Welcome to the test which may be the toughest mentally all year for the All Blacks: an opportunity to again represent their country - never to be taken lightly – to maintain or in some cases gain match fitness two weeks out from the World Cup, and an opportunity too to injure themselves and miss the plane altogether.
And that's just for the players, who have already been given the message by coach Steve Hansen and skipper Kieran Read to focus only on what's in front of them at Waikato Stadium on Saturday rather than a potential business class flight on Monday and at least six weeks in Japan.
How successful they are will be obvious in the level of their performance which reached a new and vastly improved state last time out against the Wallabies at Eden Park.
For the coaches it must be just as bad; the equivalent of steeling oneself for an inoculation. They'll know it's good for them but it could hurt a bit too.
Hansen, for example, would have found it extremely difficult to watch the Super Rugby final between the All Black-laden Crusaders and the Jaguares two months ago, so all sorts of feelings must be percolating inside him at the prospect of this test against Tonga.
"You can sense the excitement in all of them and a little bit of nervousness too because it's only human nature that they think about what's coming next," Hansen said. "That's why the message has been really important that 'we are where our feet are' and we're right here right now and concentrating on what we're doing. If we get this job out of the way then we can get really excited."
Ryan Crotty has been operating in a rehabilitation no-man's land since the Super Rugby semifinal due to a broken thumb.
He's known he couldn't do anything to sway the selectors' thinking because he hasn't been playing, but, now that he's been included in the 31-man squad, there is a chance another problem could dash his World Cup dreams in the cruellest way possible. He has never attended a World Cup and will never get another chance.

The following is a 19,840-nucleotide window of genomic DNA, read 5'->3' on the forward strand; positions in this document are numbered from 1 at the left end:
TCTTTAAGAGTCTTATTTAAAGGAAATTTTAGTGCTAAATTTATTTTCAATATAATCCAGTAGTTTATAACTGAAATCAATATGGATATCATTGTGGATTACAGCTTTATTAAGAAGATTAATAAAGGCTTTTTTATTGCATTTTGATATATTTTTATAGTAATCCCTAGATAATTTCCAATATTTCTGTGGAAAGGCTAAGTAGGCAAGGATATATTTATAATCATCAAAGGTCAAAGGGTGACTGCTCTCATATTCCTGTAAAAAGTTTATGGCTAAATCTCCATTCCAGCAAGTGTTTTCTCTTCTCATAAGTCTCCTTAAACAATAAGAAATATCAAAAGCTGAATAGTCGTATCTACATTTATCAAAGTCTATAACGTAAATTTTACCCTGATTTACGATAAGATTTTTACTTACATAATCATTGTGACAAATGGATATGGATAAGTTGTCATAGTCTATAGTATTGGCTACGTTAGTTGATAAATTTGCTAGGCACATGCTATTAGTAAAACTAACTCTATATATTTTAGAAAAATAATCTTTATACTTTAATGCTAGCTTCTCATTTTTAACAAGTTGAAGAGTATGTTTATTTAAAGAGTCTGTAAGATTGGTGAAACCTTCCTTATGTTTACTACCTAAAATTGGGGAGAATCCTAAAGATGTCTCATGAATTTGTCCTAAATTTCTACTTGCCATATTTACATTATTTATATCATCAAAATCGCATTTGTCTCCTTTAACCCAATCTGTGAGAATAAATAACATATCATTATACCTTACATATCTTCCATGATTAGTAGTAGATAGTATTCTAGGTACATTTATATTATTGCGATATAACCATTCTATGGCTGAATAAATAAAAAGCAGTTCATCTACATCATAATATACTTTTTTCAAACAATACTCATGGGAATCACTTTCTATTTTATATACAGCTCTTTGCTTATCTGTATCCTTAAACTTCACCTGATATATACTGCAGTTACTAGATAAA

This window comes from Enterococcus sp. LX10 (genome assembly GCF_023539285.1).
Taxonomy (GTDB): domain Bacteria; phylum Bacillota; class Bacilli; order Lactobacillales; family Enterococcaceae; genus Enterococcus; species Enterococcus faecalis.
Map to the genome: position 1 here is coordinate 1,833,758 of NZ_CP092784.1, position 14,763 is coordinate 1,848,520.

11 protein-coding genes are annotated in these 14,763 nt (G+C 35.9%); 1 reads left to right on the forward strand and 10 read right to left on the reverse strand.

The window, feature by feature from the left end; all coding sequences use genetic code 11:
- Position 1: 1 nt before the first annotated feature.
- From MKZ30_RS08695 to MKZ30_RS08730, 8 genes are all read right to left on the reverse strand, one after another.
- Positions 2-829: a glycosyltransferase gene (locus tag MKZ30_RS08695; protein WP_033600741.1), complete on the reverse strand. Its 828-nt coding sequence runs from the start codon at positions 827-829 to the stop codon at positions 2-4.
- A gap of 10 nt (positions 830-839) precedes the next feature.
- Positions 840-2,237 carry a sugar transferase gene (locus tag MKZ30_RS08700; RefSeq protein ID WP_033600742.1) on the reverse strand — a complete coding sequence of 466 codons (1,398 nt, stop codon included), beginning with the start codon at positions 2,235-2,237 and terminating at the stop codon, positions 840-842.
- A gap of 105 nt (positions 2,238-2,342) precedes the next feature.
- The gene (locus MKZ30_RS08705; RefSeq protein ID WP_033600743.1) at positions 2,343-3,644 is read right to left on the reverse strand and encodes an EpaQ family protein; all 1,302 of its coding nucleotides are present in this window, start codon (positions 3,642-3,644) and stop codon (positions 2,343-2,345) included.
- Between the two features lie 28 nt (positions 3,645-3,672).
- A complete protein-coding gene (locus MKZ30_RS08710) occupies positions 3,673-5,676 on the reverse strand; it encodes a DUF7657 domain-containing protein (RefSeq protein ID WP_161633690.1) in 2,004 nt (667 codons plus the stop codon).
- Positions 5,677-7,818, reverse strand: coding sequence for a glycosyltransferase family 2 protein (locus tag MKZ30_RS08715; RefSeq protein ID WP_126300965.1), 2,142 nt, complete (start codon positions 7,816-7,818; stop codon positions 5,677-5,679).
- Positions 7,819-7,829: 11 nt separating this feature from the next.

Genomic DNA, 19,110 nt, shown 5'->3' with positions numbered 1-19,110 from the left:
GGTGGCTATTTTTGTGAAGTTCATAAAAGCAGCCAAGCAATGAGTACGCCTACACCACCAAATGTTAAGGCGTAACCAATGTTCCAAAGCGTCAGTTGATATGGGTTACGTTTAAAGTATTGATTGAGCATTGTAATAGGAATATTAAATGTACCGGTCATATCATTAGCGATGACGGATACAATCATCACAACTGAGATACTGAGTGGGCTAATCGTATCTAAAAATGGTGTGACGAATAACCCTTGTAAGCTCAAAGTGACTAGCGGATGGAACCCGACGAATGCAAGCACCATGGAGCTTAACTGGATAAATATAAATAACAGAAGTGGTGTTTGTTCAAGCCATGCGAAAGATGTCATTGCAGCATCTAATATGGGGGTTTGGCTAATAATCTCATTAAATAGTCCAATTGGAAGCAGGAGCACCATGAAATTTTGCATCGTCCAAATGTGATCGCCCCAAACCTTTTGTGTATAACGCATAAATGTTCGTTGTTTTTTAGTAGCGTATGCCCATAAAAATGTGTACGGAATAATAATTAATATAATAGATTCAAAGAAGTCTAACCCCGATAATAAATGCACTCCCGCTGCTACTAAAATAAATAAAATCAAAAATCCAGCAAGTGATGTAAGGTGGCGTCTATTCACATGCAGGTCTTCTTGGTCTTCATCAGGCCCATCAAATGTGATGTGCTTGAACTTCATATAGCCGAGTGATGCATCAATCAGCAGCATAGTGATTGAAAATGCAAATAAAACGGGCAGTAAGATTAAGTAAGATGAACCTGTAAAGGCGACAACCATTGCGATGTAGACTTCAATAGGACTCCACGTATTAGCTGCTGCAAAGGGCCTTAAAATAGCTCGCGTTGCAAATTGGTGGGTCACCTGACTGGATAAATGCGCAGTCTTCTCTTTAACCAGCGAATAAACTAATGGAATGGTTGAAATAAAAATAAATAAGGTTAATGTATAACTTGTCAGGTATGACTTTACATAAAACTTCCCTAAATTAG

Not surprisingly, the elephant in the room has been addressed. Injuries are out of anyone's control, but a common saying in rugby, as in all contact (or in these days collision) sports, is that you're more likely to be injured if you are worried about getting injured.
'He's lost self-belief': Hansen's surprising revelation about All Black
From 9-5 to the World Cup: Meet the roofer taking on the All Blacks
All Blacks side to face Tonga revealed: Beauden back at 10
"[Hansen] has addressed it and Reado pulled the leaders aside at the start of the week and talked about that as well," Crotty said. "It's on everyone to prepare for that individually and we peeled it back to the intent we bring.
"It has to come from inside you … that will put forward the performance that we desire. And you can see that intent – that's obvious. We're holding each other accountable."
South Africa are looming in a fortnight, and there are some within the All Blacks who could be playing for a starting position in one of the most pivotal pool games New Zealand has ever played.
Fullback Ben Smith, a possibility to start on the right wing against the Boks, should he find the form against Tonga that has so far eluded him in the black jersey this year, has been told to back himself, to not over-think things, to go with his instincts.
The same applies to his teammates, and the entire Tonga team, for that matter, as they are also on the brink of a trip of a lifetime. It may not be easy for some of them, though.
Love your rugby? Click here to subscribe to our new Premium newsletter for extensive Rugby World Cup coverage.